Random House Pays North of $1 Million For Oren’s Book on Israel, But Ambassadorship Means They Have to Wait

The historian Michael Oren didn’t know he would soon become Israel’s new ambassador to the United States when he and

The historian Michael Oren didn’t know he would soon become Israel’s new ambassador to the United States when he and his literary agent at ICM, Jennifer Joel, started working on the proposal for his new book earlier this year. The book, according to editors who saw the proposal when Ms. Joel sent it out in early April, would tell the story of Israel’s founding. The project drew a lot of interest, thanks in part to Mr. Oren’s publishing track record—two of his previous books, 2002’s Six Days of War and Power and 2007’s Power, Faith and Fantasy, were big best sellers—and to the fact that he is a prominent commentator on the Middle East with backing from the Jerusalem-based neoconservative think tank the Shalem Center, where he is a senior fellow.

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According to publishing sources, the timetable for Mr. Oren’s book originally set his delivery date for 2013, giving him four years to do his research and writing. His appointment to the Israeli ambassadorship, which was reportedly finalized in the first days of May, means the project will take a lot longer.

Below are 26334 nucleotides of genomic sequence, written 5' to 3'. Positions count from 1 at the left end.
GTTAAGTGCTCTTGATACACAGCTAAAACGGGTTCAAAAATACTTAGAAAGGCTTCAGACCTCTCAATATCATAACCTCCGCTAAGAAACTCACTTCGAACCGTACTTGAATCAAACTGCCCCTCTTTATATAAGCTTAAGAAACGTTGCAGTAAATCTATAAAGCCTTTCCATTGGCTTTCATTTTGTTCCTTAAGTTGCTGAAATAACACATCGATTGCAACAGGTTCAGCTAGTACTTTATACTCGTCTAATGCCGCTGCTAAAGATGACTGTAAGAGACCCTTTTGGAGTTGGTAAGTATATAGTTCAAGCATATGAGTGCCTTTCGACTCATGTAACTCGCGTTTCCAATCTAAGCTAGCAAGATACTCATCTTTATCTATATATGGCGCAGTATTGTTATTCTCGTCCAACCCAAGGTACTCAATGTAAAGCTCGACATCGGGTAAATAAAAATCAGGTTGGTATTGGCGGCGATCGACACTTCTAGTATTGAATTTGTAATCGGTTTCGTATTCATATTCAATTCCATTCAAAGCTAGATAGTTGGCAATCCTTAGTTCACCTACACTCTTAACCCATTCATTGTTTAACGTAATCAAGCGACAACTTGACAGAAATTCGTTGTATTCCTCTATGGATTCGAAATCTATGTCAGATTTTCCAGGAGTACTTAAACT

On April 21, days after the historian and his agent met with editors, the Israeli newspaper Maariv reported that Prime Minister Benjamin Netanyahu was considering him the front-runner for the ambassadorship. Stateside, the news was picked up by The New Republic, where Mr. Oren is a contributing editor, as well as the Politico, Foreign Policy, and elsewhere.

“When we started working on the book and started the process of talking to publishers, no one was talking about it yet,” Ms. Joel said on Monday. “Mid-process, people started talking about it. We were of course completely transparent about the whole process.”

A relatively drawn-out auction for the book came down to Ann Godoff at The Penguin Press and Tim Bartlett at the flagship imprint of Random House, and concluded at the end of April with Mr. Bartlett prevailing with a bid just north of $1 million.

“By the time we were concluding negotiations, there was a possibility that he would be going to work for the government,” Ms. Joel said. “It wasn’t until after the deal was finished that that appointment became a reality.”

Ms. Joel said the contract with Random House has already been signed, but that Mr. Oren would not begin working on the book until after his diplomatic service was over.

Carol Schneider, a spokeswoman for the Random House publishing group, confirmed that Random is going ahead with the book.

When might they expect a manuscript? According to this list on Wikipedia, no ambassador appointed after 1979 has stayed in the post longer than about four years. Israel’s previous ambassador to Washington, Sallai Meridor, held the position for three years; his predecessor, Daniel Ayalon, held it for four.

Random House Pays North of $1 Million For Oren’s Book on Israel, But Ambassadorship Means They Have to Wait